Wetland Birds Are Sitting Ducks As Oil Slick Approaches Fragile Coast. What You Can Do To Help

Wetland Birds Are Sitting Ducks As Oil Slick Approaches Fragile Coast. What You Can Do To Help

Rene Ebersole
Published: 05/03/2010

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The exploded British Petroleum oil well pumping daily an estimated 210,000 gallons of crude into the Gulf of Mexico is still hemorrhaging today as wildlife officials, politicians, and oil industry executives are clambering to triage and treat the crisis.

Calling the calamity a “potentially unprecedented environmental disaster,” President Obama flew to Louisiana yesterday afternoon to see firsthand the emergency response efforts. He found rain, high winds, and seven- to ten-foot sea swells hindering aerial attempts to treat oil with chemical dispersants and hampering marine efforts to coral the colossal oil slick with miles-long strings of vinyl containment booms. 

With the slick swiftly drifting toward the coast and a chain of fragile barrier islands that were pummeled by recent hurricanes, including Katrina in 2005, wetland birds nesting and feeding in these seafood-rich waters are literally sitting ducks, oystercatchers, black skimmers, egrets, pelicans, and plovers.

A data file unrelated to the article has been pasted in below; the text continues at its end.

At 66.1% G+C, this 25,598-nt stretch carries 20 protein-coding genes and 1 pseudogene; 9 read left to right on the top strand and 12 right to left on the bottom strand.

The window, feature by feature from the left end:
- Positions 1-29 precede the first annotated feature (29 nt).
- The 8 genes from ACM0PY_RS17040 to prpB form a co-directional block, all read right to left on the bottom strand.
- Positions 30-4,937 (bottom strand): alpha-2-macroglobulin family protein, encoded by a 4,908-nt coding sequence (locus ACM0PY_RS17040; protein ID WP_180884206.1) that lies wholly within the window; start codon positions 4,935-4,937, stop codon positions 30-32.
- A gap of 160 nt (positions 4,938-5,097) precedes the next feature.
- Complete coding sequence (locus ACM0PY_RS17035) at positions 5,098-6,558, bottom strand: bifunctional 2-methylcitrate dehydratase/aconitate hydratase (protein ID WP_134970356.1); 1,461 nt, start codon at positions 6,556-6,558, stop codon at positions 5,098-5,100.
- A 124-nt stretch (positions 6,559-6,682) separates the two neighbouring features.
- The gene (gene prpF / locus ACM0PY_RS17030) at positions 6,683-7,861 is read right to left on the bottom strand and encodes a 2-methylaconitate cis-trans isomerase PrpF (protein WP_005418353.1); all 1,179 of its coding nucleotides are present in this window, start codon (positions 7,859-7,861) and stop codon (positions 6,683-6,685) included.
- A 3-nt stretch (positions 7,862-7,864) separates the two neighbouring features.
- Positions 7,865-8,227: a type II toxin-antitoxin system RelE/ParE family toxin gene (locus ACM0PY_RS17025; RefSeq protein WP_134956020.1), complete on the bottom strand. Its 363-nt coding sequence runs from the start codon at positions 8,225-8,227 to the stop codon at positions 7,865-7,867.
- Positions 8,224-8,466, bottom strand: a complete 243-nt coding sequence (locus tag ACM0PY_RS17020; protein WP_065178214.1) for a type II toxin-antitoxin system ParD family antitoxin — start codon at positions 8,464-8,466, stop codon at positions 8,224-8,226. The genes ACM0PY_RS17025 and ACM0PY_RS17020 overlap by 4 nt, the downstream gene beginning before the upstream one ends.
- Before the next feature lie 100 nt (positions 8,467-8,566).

Even airborne migratory songbirds flying through the area at night in transit to northern breeding grounds could be affected by the spill if they encounter heavy smoke from fires that may be deployed to burn surface oil during the next few days.

Environmental groups with personnel in the area, including the National Audubon Society (which publishes Audubon Magazine) are being inundated with calls from concerned citizens wanting to help. 

Audubon Florida, Louisiana, and Mississippi staff and chapters are working to prepare for impacts to birds, wildlife and important habitat by coordinating volunteer efforts as the spill makes its way toward land.

What You Can Do To Help
From cleaning oiled birds, which requires proper training, to counting birds to picking up trash on beaches, there are many things that you can do to help. If you are interested in volunteering, sign up here. Wildlife experts are stressing that while every hand is needed and welcome, it is vital that volunteers offer their help through coordinated efforts so that the greatest good can be focused where it is needed the most. They are asking the public to avoid going to affected areas or handling wildlife until they are part of coordinated responses because even well-intentioned people can inadvertently interfere with important recovery efforts. Audubon is also calling for concerned citizens to help avoid future spills by submitting comments on the Interior Department's plan to expand offshore oil and gas drilling.